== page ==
Blocks aren't restricted to read-only access to the outer scope. You can qualify auto objects with "__block". Similar to the "register" qualifier, you're not allowed to take a pointer to the object; neither from the Block nor the outer function. But, this allows the Block to modify the value of the object.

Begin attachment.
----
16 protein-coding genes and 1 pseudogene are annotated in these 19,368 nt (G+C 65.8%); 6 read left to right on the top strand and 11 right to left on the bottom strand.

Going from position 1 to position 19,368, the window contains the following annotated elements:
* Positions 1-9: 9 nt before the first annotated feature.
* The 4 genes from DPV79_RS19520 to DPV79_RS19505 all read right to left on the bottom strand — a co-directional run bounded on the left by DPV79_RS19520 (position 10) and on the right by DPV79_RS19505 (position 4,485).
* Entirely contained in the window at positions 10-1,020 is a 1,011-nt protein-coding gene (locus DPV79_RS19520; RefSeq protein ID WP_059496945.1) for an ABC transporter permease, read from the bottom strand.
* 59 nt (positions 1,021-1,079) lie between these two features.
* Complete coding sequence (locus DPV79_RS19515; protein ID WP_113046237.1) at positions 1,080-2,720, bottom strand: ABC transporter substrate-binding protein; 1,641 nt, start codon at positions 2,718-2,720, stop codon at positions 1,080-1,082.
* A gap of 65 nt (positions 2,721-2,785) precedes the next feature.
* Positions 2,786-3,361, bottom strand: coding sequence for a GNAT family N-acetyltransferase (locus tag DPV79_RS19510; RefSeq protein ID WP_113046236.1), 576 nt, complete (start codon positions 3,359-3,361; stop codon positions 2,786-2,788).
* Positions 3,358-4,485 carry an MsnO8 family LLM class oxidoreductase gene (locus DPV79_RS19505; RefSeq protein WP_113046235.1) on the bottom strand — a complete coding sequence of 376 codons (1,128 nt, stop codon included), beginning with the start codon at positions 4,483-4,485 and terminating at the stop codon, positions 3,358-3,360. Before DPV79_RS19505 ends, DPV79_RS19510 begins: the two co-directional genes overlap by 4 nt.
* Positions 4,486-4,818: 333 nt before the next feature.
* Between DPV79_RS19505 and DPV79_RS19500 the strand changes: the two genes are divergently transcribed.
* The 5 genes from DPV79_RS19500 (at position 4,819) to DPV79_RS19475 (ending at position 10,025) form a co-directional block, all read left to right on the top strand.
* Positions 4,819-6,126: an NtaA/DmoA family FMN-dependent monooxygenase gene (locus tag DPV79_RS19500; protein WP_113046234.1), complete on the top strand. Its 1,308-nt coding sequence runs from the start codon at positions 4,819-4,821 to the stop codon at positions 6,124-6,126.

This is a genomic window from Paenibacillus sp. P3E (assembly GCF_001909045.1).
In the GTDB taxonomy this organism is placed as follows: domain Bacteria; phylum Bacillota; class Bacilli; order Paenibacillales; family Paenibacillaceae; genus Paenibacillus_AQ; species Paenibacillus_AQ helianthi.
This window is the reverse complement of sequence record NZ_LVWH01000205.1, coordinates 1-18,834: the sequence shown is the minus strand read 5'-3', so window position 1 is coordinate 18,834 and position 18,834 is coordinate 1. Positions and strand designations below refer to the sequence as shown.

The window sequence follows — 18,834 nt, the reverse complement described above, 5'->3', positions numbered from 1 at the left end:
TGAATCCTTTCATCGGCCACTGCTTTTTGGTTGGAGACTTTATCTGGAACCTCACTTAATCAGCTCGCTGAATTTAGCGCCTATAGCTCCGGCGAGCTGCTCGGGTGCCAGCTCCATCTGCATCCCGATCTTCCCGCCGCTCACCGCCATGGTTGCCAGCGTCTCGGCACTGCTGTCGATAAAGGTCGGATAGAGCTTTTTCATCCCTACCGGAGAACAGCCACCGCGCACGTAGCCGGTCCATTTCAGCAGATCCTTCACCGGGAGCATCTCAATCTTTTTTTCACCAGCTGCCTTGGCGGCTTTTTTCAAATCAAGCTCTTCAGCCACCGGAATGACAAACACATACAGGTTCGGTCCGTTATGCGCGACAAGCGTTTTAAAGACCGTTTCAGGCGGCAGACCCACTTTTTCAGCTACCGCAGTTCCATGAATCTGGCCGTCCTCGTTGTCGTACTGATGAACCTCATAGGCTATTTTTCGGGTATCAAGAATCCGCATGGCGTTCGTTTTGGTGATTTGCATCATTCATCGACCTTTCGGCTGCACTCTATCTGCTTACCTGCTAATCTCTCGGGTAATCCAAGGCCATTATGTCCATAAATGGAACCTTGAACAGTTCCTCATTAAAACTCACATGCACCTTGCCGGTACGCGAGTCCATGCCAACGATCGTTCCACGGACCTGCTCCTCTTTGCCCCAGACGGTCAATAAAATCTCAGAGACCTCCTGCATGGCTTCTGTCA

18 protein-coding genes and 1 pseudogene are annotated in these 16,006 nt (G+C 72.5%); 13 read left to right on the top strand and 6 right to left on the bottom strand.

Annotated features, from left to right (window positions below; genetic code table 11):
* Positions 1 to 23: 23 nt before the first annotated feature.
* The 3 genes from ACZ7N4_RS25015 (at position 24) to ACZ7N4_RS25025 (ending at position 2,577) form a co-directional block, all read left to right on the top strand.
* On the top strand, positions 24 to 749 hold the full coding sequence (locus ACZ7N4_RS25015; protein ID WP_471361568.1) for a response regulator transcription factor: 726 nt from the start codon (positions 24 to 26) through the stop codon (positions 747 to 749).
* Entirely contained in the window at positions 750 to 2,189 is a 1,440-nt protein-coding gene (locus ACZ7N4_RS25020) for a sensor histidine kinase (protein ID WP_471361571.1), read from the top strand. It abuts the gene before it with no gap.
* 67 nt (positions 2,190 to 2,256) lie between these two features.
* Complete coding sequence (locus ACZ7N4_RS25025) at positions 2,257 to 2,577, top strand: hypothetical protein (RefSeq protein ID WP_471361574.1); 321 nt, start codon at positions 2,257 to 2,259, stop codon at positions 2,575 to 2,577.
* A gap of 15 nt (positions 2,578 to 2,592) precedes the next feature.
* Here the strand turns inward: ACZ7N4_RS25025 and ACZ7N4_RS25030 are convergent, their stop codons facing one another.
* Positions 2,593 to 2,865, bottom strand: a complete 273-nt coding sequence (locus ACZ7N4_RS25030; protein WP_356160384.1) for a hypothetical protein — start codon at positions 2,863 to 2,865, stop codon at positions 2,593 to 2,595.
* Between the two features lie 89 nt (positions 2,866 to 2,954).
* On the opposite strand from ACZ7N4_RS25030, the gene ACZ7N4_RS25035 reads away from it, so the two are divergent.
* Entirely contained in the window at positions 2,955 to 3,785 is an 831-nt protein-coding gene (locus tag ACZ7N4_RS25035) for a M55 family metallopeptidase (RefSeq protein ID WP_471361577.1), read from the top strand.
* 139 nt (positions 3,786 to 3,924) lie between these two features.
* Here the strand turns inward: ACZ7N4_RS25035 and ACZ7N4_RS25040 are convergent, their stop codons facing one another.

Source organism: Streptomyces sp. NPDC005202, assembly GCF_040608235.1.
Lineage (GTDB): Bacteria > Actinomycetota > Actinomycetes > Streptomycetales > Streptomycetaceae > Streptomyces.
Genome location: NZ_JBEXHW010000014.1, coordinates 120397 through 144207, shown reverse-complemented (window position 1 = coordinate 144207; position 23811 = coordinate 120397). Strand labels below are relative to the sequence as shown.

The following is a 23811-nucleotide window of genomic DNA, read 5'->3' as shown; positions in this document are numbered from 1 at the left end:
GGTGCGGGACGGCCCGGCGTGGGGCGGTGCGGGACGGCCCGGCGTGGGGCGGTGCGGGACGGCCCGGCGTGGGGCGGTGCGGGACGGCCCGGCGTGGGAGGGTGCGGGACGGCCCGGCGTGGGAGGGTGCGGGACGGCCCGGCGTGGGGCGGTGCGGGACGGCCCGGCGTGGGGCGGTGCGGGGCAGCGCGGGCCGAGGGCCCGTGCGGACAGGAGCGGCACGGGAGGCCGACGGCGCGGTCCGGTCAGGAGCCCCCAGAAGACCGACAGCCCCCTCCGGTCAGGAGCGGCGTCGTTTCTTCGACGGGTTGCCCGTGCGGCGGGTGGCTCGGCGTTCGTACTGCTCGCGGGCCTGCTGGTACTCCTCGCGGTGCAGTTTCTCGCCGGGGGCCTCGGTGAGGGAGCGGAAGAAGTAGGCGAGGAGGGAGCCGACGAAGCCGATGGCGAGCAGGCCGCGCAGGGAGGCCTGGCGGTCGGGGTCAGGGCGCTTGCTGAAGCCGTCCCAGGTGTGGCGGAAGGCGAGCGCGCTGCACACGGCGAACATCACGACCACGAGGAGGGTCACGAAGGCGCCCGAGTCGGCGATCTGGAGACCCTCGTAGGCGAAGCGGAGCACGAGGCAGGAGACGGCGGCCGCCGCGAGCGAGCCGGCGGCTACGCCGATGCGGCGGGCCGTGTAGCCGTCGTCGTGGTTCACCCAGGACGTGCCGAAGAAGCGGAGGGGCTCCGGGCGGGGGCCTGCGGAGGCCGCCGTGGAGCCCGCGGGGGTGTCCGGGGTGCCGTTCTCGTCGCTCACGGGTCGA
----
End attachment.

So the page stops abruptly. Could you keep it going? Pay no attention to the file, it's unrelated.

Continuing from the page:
It's just a small step, then, to allow full read-write access without requiring the programmer to qualify the storage type. The compiler could detect expressions--and does, I'm sure--which modify the object, and automagically change it's storage type. But they decided not to do this, I think, because they wanted the restrictions on the object to be explicit (and documented in code), and not as a side-effect of how the Block happens to handle the object.